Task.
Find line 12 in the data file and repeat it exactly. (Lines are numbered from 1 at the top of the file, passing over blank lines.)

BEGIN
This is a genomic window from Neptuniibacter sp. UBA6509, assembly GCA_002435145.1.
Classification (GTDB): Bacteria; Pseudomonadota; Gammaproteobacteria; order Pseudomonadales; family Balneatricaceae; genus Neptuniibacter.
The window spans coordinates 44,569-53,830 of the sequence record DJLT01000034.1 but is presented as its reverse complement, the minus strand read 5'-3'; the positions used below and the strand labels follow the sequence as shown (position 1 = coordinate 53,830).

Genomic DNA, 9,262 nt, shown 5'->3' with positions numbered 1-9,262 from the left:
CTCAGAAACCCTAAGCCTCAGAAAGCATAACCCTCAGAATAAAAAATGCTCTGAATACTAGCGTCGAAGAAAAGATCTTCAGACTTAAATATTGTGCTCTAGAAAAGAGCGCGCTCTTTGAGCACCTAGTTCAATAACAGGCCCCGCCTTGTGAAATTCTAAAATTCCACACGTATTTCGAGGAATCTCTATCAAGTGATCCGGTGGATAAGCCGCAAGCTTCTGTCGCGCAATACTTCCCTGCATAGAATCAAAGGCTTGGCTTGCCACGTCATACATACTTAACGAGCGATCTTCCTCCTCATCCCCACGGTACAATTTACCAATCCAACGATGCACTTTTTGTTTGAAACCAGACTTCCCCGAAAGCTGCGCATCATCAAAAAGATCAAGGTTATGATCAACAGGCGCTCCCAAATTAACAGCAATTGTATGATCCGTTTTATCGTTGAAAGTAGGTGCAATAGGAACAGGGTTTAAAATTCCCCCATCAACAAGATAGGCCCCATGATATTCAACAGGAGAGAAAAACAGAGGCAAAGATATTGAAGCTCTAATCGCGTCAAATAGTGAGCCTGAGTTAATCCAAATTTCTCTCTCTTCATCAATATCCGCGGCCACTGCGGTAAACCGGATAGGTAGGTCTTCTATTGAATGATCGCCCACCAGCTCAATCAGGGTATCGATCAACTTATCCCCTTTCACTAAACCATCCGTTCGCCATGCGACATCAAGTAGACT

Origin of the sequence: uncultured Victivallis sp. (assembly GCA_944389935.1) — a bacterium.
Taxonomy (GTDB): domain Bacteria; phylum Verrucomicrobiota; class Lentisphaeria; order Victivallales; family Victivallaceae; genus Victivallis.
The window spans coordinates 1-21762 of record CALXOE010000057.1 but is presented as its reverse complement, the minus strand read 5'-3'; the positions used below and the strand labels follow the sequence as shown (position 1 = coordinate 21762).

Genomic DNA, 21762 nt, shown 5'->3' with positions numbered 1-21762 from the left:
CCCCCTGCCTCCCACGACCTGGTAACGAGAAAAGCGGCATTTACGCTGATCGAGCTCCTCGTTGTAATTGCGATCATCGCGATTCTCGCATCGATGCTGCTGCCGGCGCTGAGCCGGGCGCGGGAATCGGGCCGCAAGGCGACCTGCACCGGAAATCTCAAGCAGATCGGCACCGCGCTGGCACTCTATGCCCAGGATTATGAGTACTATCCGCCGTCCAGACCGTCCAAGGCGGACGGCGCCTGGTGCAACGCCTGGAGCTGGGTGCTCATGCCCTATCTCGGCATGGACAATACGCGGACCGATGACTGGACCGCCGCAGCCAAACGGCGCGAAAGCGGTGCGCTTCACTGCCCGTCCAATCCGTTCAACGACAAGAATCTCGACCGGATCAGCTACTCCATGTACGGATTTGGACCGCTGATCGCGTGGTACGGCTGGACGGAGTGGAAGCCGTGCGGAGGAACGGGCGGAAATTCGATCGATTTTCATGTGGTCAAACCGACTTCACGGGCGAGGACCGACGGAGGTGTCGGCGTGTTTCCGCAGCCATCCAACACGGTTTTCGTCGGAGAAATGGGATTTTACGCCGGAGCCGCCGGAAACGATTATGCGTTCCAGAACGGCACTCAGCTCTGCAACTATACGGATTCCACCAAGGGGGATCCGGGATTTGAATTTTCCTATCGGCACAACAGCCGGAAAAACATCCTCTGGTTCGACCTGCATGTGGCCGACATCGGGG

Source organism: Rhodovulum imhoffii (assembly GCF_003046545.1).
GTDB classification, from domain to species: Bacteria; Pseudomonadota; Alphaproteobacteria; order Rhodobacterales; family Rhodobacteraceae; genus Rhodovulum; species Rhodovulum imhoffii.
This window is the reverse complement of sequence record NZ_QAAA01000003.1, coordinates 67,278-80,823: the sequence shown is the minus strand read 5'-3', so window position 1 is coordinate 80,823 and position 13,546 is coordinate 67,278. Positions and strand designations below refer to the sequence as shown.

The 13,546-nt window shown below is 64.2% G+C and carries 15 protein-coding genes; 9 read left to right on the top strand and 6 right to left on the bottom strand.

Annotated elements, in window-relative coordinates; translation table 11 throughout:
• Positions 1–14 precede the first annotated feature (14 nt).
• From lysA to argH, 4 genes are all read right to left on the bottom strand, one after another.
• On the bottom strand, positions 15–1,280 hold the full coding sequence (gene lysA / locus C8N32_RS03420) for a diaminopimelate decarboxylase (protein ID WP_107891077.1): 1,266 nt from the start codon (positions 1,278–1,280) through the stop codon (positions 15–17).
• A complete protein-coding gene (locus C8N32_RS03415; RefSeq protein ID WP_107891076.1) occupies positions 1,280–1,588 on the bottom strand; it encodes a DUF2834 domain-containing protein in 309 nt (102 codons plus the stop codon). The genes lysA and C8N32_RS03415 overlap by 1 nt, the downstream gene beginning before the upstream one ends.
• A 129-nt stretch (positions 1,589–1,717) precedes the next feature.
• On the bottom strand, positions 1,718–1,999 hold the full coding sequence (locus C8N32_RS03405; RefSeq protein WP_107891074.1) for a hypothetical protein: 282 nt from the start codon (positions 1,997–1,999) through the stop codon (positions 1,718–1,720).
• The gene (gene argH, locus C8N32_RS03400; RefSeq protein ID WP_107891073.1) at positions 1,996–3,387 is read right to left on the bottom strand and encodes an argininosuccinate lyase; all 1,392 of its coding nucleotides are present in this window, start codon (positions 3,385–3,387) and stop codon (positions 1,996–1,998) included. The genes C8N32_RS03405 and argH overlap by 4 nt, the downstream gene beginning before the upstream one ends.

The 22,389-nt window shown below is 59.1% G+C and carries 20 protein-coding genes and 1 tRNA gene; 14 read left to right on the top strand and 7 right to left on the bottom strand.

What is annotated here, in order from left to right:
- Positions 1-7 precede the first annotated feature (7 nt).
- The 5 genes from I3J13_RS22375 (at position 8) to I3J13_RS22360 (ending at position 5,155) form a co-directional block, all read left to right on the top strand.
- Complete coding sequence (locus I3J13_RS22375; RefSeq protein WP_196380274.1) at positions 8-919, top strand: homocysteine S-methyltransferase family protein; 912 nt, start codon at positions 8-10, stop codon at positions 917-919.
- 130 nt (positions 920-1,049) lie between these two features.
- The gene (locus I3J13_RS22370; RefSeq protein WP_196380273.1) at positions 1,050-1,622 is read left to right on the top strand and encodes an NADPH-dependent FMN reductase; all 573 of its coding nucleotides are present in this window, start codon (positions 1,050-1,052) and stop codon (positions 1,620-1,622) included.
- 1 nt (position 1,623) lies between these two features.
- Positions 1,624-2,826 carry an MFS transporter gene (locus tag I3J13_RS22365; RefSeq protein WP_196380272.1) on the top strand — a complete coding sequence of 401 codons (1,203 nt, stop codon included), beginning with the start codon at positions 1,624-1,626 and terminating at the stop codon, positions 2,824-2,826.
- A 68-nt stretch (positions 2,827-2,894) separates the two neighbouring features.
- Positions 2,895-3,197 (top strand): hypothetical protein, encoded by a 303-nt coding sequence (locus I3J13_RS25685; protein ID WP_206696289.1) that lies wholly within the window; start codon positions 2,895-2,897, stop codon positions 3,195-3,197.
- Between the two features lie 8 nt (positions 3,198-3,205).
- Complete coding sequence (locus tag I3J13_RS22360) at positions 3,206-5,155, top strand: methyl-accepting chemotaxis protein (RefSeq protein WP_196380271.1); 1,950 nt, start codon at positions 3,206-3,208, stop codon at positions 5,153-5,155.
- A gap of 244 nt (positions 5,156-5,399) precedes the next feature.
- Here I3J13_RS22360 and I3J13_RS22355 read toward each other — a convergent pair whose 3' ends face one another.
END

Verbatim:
GTDB classification, from domain to species: Bacteria; Pseudomonadota; Alphaproteobacteria; order Rhodobacterales; family Rhodobacteraceae; genus Rhodovulum; species Rhodovulum imhoffii.